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Does human suffering come from the absurd dispensation of the universe? Or does it come from human choice? These are the questions Lionel Trilling says that King Lear forces us to confront. His answer is that though we are ultimately in an absurd situation -- we grow old and we die, with no assurance that our lives mean anything -- the preponderance of our suffering comes from the freely chosen acts of our fellow humans. They behave inhumanely, to use a term that seems to contain within it a kind of paradox. Why is it that only humans can be inhuman? But, since they can, there always remains the possibility that they can be humane as well. And this is what imparts to the play its astounding energy. It appears to speak of hopelessness, yet it teaches that in the midst of hopelessness, there is always the opportunity to do something that will warm another human heart. This is a very simple lesson but it is evidently very hard to learn. We humans continue to want to visit justice upon one another, rather than kindness. Our minds are dyed with the thought that pain must be repaid with more pain. I wish we would try to wash the notion out of our brains. Who are we to speak of justice when all we mean is that we wish to hurt someone? Why not just say, "I want to hurt him," rather than trying to cover our lust for revenge over with a phony philosophical concept? Then, at least, we would be honest, and in that honesty we might better see the consequences of our own actions.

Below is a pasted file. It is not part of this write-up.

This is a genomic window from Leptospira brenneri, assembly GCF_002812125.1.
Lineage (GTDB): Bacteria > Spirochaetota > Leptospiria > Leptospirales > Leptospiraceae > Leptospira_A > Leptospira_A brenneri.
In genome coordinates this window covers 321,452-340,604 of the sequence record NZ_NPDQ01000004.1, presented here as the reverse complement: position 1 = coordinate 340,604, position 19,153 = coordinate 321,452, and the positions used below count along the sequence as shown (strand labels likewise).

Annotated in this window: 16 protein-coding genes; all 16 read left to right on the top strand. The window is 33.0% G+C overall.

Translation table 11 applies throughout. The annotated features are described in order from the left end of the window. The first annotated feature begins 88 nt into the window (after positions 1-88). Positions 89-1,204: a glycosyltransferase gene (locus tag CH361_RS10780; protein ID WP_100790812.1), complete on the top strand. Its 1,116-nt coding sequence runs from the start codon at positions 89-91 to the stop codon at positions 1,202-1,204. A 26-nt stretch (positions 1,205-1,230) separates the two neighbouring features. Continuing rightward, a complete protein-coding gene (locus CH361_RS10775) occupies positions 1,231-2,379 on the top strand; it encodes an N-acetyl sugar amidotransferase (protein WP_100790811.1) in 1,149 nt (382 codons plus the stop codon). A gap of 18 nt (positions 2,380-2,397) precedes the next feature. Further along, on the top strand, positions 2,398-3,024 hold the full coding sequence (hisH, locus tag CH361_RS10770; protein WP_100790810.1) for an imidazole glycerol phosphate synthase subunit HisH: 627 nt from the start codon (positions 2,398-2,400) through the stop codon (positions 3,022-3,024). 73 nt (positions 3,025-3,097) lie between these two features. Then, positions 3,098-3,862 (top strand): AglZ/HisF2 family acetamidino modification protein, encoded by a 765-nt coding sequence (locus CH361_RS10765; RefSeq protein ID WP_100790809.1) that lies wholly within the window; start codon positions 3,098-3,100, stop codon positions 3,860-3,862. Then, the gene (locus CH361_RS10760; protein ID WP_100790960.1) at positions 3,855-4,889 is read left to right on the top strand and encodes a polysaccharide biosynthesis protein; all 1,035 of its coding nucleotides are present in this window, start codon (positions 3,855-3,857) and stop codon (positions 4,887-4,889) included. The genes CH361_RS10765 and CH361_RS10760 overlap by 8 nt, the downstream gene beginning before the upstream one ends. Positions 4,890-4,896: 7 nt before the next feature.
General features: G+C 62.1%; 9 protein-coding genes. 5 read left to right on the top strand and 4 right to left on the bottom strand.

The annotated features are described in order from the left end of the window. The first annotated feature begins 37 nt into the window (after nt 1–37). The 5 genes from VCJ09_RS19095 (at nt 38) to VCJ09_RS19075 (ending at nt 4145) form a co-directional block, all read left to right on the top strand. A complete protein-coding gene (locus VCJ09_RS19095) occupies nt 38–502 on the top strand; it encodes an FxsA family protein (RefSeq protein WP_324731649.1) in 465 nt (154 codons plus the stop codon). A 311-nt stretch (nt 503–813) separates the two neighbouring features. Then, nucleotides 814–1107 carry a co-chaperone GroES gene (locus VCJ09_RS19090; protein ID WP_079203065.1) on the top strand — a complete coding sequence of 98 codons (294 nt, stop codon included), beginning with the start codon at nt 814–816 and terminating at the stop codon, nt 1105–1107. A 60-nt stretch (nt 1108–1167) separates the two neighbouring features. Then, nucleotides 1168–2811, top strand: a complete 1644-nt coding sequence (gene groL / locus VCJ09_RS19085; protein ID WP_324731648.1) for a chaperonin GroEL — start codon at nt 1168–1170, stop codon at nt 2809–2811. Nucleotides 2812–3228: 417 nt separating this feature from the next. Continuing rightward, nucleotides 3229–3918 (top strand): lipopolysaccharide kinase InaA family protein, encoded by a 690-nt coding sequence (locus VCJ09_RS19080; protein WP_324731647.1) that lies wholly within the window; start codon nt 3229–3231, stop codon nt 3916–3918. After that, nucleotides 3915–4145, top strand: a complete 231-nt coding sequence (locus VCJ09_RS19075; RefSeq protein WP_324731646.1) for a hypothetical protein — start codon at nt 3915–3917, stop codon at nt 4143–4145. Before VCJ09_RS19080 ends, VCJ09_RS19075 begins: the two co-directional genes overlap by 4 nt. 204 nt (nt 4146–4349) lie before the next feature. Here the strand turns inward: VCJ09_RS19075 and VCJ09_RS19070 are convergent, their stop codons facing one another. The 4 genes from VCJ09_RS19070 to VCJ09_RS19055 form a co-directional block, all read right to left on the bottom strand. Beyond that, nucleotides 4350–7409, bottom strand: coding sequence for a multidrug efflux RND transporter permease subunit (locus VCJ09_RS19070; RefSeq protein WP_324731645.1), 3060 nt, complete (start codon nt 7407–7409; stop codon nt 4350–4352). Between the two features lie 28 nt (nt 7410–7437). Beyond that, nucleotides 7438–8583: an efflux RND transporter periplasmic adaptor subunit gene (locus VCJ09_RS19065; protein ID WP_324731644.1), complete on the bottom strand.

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In the introduction to The Experience of Literature, an influential anthology that has been used by thousands of college students, Lionel Trilling takes up the question of why we read literature. After listing a series of secondary reasons, all of which have been proposed with some force, he concludes that we do it because we're human and that it's one of the things humans do. It is, he says, a "species-characteristic trait." I have no quarrel with that. I think he's right. But even if he is, it doesn't take away the issue of the relationship of literature to life. And it's that relationship which must justify literature if anything does. After all, as far as we can tell, dead people don't read literature. The reason I have called these squibs "Literary Reagents" is to emphasize a truth I think no one can deny but which is seldom talked about by professors. Literature, before it does anything else, reacts with life to bring forth different acts and different thoughts than would have been the case had there been no literature involved. It's these acts and thoughts that must constitute the good of the literary enterprise. Whether they are, indeed, good acts and  good thoughts is a question well worth considering. But before we do that, we have to know what they are. The main point of these short pieces is to encourage people, after they have read something, to ask themselves how the reading affected their thoughts and actions. Being conscious of this effect is, I think, the principal literary virtue.